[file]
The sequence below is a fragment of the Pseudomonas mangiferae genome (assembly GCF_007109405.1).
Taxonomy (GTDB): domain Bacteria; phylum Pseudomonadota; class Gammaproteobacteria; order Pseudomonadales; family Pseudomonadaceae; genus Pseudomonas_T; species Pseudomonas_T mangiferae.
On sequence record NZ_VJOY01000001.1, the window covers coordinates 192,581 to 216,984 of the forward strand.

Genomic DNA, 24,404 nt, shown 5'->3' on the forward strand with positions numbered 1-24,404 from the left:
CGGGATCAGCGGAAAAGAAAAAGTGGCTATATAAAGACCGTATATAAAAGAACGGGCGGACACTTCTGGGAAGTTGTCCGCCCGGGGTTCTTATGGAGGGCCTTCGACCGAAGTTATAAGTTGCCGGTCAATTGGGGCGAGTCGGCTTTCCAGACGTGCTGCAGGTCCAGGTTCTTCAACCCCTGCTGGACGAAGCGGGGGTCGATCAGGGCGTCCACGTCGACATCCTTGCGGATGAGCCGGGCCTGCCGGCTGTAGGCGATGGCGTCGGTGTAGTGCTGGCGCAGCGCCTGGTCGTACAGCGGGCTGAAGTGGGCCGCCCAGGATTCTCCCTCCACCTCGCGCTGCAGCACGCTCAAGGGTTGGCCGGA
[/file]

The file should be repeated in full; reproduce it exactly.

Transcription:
The sequence below is a fragment of the Pseudomonas mangiferae genome (assembly GCF_007109405.1).
Taxonomy (GTDB): domain Bacteria; phylum Pseudomonadota; class Gammaproteobacteria; order Pseudomonadales; family Pseudomonadaceae; genus Pseudomonas_T; species Pseudomonas_T mangiferae.
On sequence record NZ_VJOY01000001.1, the window covers coordinates 192,581 to 216,984 of the forward strand.

Genomic DNA, 24,404 nt, shown 5'->3' on the forward strand with positions numbered 1-24,404 from the left:
CGGGATCAGCGGAAAAGAAAAAGTGGCTATATAAAGACCGTATATAAAAGAACGGGCGGACACTTCTGGGAAGTTGTCCGCCCGGGGTTCTTATGGAGGGCCTTCGACCGAAGTTATAAGTTGCCGGTCAATTGGGGCGAGTCGGCTTTCCAGACGTGCTGCAGGTCCAGGTTCTTCAACCCCTGCTGGACGAAGCGGGGGTCGATCAGGGCGTCCACGTCGACATCCTTGCGGATGAGCCGGGCCTGCCGGCTGTAGGCGATGGCGTCGGTGTAGTGCTGGCGCAGCGCCTGGTCGTACAGCGGGCTGAAGTGGGCCGCCCAGGATTCTCCCTCCACCTCGCGCTGCAGCACGCTCAAGGGTTGGCCGGA